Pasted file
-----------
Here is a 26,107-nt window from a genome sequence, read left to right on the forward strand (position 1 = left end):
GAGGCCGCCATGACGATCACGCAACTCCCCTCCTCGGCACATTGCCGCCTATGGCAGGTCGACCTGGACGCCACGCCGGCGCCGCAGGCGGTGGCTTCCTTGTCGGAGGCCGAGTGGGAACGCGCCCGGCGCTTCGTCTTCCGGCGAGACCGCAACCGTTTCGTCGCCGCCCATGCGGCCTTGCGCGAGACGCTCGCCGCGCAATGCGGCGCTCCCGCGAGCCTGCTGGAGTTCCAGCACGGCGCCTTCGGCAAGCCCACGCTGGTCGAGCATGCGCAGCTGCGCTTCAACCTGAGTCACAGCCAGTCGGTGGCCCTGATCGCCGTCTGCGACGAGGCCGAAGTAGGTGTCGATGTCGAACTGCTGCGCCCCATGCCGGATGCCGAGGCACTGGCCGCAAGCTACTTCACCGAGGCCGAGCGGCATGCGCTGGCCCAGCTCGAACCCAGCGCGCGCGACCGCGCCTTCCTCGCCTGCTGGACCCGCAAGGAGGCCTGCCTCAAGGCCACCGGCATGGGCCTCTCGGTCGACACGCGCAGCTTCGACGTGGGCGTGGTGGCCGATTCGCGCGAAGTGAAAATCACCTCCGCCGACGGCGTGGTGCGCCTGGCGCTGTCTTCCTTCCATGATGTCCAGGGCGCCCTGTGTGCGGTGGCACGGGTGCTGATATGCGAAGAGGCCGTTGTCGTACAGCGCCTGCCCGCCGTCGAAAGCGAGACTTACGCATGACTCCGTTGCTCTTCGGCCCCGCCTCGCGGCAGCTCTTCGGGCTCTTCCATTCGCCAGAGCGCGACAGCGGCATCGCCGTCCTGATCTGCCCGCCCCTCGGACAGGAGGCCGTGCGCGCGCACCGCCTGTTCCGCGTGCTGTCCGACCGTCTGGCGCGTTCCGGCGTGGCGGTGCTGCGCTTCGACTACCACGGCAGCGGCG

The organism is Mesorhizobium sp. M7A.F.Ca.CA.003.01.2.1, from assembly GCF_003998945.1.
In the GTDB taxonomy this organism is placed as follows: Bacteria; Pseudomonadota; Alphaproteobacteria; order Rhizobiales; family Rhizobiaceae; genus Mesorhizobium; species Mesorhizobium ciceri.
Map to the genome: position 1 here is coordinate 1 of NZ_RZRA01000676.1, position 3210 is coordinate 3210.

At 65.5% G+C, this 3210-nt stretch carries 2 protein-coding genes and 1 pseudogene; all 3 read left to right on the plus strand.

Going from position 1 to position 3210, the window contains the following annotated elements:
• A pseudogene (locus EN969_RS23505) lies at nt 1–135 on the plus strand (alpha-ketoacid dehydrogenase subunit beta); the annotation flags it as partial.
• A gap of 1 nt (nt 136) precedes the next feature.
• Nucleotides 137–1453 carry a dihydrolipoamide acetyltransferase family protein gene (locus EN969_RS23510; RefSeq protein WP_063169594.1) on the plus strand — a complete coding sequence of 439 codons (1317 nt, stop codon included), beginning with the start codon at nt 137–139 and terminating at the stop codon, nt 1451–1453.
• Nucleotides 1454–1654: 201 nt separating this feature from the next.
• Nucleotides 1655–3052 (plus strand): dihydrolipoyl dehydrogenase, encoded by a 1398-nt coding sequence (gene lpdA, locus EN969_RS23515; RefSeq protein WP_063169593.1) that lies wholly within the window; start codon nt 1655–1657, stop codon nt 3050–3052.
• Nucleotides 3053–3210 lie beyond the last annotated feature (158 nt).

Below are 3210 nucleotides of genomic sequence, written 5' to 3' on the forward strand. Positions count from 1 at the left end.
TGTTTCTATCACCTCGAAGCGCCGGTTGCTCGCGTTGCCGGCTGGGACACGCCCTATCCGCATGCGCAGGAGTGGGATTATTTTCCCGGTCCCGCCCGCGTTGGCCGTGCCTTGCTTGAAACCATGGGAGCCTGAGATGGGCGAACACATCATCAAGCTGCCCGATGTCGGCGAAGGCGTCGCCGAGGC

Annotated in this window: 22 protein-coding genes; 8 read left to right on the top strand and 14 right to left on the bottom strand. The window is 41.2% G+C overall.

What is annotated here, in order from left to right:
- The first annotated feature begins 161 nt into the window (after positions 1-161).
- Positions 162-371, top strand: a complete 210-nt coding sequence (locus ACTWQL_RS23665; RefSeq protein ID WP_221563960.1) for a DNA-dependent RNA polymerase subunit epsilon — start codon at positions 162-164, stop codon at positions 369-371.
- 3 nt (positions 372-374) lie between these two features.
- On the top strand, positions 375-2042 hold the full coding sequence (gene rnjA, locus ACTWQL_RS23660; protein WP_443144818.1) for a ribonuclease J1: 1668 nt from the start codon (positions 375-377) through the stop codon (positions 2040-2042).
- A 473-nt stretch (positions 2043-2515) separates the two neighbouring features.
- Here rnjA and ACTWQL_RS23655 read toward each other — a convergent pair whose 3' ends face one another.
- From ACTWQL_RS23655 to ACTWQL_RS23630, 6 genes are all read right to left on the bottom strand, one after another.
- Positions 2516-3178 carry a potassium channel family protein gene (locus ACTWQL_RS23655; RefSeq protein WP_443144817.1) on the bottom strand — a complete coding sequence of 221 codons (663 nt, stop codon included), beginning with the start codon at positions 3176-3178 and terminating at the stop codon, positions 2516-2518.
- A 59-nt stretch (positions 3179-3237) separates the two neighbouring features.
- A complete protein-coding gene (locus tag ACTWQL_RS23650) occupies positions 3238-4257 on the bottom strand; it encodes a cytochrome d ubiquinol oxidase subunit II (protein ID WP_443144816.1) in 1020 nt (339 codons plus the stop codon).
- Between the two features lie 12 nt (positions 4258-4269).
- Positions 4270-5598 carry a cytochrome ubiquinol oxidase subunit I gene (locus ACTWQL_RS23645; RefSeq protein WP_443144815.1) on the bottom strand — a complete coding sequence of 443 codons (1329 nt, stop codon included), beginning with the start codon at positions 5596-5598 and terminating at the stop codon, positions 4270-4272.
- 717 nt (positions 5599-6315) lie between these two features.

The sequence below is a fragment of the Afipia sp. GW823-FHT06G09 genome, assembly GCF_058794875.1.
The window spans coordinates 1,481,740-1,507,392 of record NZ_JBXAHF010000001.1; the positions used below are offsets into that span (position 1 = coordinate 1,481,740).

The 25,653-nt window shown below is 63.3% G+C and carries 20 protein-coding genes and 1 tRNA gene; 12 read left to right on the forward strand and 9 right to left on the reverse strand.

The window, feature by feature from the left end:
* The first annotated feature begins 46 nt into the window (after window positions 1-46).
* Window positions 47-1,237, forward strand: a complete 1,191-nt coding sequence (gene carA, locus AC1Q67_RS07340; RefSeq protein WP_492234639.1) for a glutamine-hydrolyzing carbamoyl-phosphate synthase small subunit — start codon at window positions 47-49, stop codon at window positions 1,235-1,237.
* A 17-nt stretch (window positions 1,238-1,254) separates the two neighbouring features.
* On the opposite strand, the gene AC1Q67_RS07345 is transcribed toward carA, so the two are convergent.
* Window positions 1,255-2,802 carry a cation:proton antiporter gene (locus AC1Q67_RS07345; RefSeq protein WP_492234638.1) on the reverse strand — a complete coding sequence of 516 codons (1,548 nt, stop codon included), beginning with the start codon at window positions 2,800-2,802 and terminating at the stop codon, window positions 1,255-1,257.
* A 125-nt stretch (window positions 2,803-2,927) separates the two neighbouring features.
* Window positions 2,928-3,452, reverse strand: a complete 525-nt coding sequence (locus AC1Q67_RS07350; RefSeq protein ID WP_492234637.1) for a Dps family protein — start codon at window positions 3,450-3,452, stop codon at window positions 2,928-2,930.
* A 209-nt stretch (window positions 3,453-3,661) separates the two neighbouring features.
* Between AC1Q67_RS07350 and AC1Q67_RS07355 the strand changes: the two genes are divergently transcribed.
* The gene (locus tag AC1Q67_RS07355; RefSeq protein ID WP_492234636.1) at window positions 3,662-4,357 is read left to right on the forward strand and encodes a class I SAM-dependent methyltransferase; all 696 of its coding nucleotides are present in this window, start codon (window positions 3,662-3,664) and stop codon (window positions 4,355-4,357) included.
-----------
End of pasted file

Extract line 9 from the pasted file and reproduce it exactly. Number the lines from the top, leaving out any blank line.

• A gap of 1 nt (nt 136) precedes the next feature.